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August 2013

Chew on these tales of bad behavior before you add a new member to your family

Through the beveled glass oval of the front door, I could see trouble. My friend and hair-stylist Kathy Burns’ brother was not making a social call. His khaki uniform meant he had come on official business. Dogcatcher business.     The dog in question, Slip Mahoney, wasn’t home. Wherever he was, he had stirred up enough commotion to bring out the dogcatcher.     “He escaped,” I said, holding up my hands in helplessness.

Mark your calendar

Cullen Hunter knows firsthand how to help the furry paws at Calvert Animal Welfare League

What ingredients does it take to make a valuable volunteer for cats waiting for their forever home?     Cullen Hunter, 19, and his grandfather Robert Sigona — both of Dunkirk — know firsthand how to help out the hundreds of furry paws at Calvert Animal Welfare League.     Hunter started volunteering to earn his required 75 service hours at Huntingtown High School. He graduated last year but stayed on at CAWL, logging in hundreds of hours keeping cats company.

    Of course there are some who like it hot. In winter, Scruffy sits on a heat vent to warm his bottom. But in summer, Scruffy and Dewey leave the air-conditioned house and head for the warm and cozy garage. Dewey’s spot is under the car or in front of the garage door, while Scruffy lounges on top of the car or in an old lawn chair. In the garage, the boys search for bugs, lizards and mice to play with and eat — and sometimes bring into the house.

    Calvert County’s feral cat sanctuary is home to many cats who would otherwise have been destroyed, yet there is not a scruffy one among them. All have beautiful thick coats in the winter, and I wondered how each cat would manage the transition to summer.     Turns out, nature provides fallen tree limbs. Branches and still-pliable twigs serve as stationary cat-combs.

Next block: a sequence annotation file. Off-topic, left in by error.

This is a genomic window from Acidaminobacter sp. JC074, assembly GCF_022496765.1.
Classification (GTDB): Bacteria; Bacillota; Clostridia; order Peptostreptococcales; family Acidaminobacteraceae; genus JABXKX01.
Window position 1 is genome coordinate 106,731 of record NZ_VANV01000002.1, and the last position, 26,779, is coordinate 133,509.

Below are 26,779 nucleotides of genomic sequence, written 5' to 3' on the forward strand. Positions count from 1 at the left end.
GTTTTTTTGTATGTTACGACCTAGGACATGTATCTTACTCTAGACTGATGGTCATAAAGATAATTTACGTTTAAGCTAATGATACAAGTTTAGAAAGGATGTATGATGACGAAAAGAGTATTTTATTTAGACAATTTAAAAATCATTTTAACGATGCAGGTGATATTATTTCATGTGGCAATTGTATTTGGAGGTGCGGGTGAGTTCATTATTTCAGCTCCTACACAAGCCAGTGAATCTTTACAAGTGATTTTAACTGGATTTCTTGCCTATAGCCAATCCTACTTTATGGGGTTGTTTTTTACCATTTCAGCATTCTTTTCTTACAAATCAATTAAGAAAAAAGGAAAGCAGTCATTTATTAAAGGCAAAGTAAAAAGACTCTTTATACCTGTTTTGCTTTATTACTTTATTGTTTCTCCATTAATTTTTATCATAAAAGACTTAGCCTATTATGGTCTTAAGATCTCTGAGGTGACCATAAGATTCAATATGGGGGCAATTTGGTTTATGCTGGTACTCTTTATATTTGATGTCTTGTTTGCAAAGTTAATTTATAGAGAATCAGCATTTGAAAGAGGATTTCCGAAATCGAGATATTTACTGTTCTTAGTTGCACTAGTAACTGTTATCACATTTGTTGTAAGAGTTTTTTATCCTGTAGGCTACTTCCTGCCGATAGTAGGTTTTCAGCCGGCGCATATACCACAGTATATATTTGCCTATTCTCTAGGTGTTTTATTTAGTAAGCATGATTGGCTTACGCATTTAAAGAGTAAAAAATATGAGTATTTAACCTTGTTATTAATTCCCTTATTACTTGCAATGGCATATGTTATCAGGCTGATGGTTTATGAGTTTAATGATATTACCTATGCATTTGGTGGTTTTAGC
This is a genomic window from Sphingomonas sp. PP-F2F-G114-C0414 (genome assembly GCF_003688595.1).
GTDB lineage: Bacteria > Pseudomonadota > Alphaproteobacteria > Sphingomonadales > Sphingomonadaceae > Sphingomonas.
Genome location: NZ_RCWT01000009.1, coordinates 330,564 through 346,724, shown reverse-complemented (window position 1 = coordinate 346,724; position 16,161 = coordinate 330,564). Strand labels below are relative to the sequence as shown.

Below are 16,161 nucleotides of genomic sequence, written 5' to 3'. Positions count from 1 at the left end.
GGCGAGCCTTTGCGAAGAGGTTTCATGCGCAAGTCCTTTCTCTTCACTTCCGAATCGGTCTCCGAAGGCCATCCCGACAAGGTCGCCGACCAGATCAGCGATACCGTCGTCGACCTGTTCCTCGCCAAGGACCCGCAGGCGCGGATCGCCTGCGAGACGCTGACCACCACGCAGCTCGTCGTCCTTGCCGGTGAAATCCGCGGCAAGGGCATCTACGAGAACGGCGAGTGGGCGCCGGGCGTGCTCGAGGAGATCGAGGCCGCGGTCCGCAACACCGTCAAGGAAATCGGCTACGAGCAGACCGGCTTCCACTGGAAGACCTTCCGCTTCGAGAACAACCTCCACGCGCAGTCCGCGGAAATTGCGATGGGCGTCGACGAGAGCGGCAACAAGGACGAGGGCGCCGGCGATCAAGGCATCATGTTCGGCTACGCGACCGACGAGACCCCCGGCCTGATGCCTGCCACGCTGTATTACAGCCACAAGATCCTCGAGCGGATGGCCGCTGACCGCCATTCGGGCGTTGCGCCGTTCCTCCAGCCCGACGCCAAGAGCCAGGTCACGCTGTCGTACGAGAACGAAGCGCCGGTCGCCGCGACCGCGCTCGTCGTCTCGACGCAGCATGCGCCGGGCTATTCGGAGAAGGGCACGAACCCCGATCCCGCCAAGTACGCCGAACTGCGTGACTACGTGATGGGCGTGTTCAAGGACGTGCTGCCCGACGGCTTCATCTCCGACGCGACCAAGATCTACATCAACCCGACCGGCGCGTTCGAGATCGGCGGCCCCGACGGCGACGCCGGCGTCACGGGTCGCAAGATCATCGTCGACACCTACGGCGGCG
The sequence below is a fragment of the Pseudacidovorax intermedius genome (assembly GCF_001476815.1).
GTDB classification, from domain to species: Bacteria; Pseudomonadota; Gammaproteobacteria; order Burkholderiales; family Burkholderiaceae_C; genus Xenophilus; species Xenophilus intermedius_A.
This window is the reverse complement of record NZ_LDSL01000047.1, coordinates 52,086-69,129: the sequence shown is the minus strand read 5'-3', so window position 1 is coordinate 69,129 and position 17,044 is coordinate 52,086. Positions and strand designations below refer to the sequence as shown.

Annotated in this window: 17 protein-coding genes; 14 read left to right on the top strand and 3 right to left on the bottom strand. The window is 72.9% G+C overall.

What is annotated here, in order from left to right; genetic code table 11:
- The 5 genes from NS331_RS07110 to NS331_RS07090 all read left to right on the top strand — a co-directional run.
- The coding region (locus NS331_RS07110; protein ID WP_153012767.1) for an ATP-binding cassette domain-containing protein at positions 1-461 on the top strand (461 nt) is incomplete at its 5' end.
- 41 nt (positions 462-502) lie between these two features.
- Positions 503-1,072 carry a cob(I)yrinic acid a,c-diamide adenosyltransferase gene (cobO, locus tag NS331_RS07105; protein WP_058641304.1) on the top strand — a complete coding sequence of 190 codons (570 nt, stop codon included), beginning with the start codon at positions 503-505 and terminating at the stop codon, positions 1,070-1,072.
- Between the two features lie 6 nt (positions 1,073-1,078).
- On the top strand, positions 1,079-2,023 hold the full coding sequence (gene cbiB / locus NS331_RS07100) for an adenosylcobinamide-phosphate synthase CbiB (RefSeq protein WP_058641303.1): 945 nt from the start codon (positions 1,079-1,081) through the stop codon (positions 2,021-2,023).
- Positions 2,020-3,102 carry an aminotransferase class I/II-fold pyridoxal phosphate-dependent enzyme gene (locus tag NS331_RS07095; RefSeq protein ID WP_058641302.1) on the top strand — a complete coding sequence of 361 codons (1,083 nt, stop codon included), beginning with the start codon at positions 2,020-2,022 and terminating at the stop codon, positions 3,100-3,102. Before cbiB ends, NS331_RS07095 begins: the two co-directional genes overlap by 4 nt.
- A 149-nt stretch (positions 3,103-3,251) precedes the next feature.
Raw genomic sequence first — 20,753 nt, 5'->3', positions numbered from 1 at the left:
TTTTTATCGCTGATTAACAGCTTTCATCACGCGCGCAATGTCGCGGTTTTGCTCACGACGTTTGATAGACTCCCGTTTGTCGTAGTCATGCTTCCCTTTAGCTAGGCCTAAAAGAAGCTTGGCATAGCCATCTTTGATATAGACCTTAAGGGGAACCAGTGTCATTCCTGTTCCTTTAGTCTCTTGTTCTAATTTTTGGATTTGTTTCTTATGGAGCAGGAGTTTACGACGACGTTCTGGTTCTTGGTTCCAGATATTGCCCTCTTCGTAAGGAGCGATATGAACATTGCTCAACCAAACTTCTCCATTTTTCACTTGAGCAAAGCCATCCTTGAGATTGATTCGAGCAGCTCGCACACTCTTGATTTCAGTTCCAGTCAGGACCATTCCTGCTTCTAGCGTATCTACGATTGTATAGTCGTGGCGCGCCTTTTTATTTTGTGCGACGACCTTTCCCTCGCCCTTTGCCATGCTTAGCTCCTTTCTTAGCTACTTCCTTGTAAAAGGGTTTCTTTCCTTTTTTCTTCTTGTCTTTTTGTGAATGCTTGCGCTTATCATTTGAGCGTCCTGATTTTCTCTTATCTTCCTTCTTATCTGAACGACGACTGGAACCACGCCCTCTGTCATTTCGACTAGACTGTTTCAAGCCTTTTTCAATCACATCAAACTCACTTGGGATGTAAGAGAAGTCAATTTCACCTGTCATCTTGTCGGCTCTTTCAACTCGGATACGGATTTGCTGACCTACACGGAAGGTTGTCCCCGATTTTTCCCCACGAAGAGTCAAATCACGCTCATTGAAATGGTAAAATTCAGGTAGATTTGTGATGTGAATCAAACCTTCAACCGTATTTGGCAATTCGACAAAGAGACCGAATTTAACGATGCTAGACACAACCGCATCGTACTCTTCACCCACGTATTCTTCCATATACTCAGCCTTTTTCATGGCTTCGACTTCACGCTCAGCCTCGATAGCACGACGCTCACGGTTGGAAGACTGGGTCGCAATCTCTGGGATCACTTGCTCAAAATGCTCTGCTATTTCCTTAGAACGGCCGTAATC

Travel Maryland with your pets

You work all week and want to relax on the weekends — get away perhaps? The only thing keeping you on the leash at home is you can’t bear to leave your furry friend behind.     Your problem is solved by Visit Maryland’s new directory of Fido-friendly destinations. The list includes places throughout Maryland where both you and your pet are welcome to visit, stay or play.

Where to find the charity of interspecies connections

Not every human is an animal lover. Slip Mahoney, the subject of one of this week’s dog stories, drove quite a few people to the other side. But he also wiggled into quite a few hearts, even some outside his immediate family. One dog sitter called him Nurse Slip, crediting him with seeing her through an illness compounded by a broken heart.

But brilliant Sirius isn’t to blame

For kids heading back to school, summer has truly gone to the dogs. But neither that nor your canine companion panting on the cold basement floor is why the hottest days of the year are referred to as the Dog Days of summer. The answer shines in the heavens in the form of a star more than 81⁄2 light years away.

Head to a new place, and the fishing gets better

It was in the middle of the week and we had our Norfolk spot for live lining caught by 7am. Jumping up on plane, we headed toward the Bay Bridge. It was already too late. The concrete supports where we had had such great luck a day earlier had two skiffs anchored at each, and our third and fourth choices were being eyeballed by a couple of approaching charter boats.

They’re building strength for a fall assault

Bay Weekly readers are asking me where the stinkbugs are.     Stinkbugs may not have plagued you this summer, but I can assure you that they are building their population.     After my fall, I have not been able to spray my few remaining peach trees or my vegetable garden. Surveying the peach trees, I could not find one peach that had not been infested with stinkbug stings. Every remaining peach was cat-faced from stings, with several stinkbugs actively feeding on them.